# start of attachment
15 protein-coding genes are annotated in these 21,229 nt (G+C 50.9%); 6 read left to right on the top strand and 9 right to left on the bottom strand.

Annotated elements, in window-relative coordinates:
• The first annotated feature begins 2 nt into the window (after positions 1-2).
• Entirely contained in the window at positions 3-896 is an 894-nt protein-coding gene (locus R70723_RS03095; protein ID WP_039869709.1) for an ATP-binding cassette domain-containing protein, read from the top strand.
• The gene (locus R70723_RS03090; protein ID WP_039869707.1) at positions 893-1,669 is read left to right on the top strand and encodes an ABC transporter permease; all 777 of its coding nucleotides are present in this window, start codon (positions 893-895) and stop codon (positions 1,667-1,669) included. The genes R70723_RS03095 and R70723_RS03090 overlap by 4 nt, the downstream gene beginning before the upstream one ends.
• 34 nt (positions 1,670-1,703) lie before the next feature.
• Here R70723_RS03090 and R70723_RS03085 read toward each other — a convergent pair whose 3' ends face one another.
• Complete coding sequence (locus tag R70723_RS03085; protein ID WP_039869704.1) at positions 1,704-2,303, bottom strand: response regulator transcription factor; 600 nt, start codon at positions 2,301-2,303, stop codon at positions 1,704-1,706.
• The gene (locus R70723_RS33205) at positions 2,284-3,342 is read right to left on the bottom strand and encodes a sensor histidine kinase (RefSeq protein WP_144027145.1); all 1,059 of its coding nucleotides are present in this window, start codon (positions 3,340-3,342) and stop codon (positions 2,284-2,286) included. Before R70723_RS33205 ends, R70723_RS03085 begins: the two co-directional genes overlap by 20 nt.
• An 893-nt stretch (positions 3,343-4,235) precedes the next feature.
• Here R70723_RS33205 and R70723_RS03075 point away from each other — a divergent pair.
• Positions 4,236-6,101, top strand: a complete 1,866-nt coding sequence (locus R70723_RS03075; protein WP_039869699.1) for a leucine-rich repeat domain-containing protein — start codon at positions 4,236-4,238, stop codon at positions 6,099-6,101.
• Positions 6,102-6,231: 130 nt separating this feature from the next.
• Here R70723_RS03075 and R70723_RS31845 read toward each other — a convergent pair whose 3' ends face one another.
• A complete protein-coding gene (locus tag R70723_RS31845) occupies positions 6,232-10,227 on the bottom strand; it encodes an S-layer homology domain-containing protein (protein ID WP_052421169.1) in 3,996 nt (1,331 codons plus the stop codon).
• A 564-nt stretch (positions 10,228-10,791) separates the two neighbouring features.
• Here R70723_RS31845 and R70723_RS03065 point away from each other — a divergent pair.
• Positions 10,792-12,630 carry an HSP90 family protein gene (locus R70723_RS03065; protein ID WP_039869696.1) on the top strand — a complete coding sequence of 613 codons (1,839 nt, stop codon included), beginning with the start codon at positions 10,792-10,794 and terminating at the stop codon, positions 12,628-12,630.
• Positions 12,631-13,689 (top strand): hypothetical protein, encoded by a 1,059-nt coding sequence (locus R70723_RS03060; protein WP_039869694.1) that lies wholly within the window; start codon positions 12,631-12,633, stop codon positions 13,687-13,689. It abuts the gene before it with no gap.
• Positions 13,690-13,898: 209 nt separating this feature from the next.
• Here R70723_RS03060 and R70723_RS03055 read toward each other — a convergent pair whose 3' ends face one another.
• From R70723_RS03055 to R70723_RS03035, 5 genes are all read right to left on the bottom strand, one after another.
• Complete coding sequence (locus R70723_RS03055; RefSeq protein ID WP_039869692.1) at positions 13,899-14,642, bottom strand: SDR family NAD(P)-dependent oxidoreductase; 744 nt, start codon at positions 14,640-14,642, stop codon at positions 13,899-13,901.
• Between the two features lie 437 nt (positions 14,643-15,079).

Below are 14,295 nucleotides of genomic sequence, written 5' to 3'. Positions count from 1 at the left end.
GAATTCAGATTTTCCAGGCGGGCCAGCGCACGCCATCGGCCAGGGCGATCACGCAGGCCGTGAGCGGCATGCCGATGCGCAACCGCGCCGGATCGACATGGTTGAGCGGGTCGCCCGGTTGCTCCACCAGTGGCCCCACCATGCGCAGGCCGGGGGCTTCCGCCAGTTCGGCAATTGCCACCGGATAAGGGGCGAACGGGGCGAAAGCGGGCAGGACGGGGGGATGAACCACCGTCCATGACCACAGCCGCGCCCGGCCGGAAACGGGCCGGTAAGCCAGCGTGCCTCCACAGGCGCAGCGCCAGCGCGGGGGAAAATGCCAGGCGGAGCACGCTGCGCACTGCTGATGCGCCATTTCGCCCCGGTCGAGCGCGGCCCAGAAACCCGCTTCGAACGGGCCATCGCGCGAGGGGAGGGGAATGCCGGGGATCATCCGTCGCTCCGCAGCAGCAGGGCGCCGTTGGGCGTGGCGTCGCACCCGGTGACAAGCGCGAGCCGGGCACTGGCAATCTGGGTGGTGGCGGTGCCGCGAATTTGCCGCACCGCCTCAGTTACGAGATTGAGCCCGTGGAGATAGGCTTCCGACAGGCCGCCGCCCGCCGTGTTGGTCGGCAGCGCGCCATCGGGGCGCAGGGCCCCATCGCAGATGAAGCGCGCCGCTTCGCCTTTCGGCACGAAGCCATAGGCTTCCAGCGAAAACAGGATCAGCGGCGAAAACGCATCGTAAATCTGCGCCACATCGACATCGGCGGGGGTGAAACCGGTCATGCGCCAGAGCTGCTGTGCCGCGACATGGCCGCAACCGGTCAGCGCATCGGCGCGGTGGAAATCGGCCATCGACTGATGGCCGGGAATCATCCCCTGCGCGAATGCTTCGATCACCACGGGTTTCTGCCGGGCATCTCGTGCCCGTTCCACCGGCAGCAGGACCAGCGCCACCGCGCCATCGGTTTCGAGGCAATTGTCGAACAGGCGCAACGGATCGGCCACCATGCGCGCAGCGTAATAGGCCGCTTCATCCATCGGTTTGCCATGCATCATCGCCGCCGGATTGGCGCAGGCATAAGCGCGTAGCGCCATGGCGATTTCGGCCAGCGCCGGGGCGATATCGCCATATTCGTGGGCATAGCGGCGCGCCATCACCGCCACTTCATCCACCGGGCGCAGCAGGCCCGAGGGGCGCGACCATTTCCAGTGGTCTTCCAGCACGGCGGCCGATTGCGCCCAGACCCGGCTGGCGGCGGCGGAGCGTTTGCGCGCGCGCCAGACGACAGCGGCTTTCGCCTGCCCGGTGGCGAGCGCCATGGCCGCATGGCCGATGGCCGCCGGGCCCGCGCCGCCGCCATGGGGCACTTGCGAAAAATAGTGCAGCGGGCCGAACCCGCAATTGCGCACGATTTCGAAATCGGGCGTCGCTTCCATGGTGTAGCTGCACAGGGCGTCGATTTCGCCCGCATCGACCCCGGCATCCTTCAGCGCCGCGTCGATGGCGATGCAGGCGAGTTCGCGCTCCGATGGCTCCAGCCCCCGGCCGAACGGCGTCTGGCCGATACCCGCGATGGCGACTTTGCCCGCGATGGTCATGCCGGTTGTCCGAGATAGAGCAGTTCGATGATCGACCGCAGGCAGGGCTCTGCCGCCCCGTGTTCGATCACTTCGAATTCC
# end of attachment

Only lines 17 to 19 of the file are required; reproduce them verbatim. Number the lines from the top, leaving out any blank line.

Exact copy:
• Here R70723_RS31845 and R70723_RS03065 point away from each other — a divergent pair.
• Positions 10,792-12,630 carry an HSP90 family protein gene (locus R70723_RS03065; protein ID WP_039869696.1) on the top strand — a complete coding sequence of 613 codons (1,839 nt, stop codon included), beginning with the start codon at positions 10,792-10,794 and terminating at the stop codon, positions 12,628-12,630.
• Positions 12,631-13,689 (top strand): hypothetical protein, encoded by a 1,059-nt coding sequence (locus R70723_RS03060; protein WP_039869694.1) that lies wholly within the window; start codon positions 12,631-12,633, stop codon positions 13,687-13,689. It abuts the gene before it with no gap.